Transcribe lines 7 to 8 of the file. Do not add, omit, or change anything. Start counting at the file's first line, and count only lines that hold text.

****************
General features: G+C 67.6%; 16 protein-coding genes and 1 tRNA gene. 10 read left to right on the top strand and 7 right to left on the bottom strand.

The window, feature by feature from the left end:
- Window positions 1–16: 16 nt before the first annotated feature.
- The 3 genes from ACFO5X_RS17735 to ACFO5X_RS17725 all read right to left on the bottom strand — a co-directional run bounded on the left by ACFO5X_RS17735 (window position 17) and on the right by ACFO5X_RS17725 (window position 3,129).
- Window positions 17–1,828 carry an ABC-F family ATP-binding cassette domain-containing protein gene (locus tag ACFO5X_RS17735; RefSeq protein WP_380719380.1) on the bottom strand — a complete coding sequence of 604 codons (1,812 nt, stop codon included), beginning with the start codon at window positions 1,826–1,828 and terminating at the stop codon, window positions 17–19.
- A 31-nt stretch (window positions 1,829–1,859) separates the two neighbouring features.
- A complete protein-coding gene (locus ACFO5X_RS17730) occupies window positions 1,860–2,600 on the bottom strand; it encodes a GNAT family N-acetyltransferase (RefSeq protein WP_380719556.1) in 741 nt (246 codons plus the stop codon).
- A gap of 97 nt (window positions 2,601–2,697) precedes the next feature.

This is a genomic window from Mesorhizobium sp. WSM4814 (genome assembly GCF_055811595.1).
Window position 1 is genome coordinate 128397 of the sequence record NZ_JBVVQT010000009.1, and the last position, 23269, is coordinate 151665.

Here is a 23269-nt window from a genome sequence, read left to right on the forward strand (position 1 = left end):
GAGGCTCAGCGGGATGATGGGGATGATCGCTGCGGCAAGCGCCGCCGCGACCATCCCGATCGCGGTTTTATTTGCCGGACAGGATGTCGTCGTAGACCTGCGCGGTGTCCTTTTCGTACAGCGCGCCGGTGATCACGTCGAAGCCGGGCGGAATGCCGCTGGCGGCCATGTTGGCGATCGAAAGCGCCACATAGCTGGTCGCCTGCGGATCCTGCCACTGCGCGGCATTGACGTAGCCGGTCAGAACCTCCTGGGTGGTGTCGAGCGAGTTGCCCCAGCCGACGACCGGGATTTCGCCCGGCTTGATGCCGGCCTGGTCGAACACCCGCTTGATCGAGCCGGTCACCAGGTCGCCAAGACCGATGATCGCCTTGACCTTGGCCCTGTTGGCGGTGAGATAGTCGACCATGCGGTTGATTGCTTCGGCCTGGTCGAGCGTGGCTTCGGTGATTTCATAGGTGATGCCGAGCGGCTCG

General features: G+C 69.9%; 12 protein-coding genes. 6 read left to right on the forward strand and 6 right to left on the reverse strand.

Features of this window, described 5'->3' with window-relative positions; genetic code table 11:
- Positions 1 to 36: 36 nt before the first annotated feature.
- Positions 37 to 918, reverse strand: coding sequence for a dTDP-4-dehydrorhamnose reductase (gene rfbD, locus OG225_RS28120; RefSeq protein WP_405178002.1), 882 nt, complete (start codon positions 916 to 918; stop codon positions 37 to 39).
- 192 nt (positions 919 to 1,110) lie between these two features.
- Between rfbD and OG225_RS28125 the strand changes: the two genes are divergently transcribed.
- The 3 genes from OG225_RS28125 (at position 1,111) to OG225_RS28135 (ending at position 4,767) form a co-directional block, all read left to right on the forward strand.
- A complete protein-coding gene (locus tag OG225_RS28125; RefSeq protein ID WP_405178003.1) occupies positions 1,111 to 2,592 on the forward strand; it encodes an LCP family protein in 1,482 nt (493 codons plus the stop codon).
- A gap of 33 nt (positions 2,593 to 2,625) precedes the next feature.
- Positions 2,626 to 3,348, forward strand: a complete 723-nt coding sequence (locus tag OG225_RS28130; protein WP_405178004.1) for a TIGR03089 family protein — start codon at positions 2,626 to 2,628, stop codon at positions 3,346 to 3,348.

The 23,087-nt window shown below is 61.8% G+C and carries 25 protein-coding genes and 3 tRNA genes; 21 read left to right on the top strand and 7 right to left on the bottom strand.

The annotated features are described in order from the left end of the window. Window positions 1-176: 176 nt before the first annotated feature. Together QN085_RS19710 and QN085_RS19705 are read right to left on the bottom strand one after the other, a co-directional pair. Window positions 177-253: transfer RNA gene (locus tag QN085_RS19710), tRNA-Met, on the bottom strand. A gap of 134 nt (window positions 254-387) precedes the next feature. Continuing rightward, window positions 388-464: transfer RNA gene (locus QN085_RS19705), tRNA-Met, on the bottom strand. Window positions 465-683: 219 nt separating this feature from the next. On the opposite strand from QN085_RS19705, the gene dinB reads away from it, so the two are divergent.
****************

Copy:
- A complete protein-coding gene (locus ACFO5X_RS17730) occupies window positions 1,860–2,600 on the bottom strand; it encodes a GNAT family N-acetyltransferase (RefSeq protein WP_380719556.1) in 741 nt (246 codons plus the stop codon).
- A gap of 97 nt (window positions 2,601–2,697) precedes the next feature.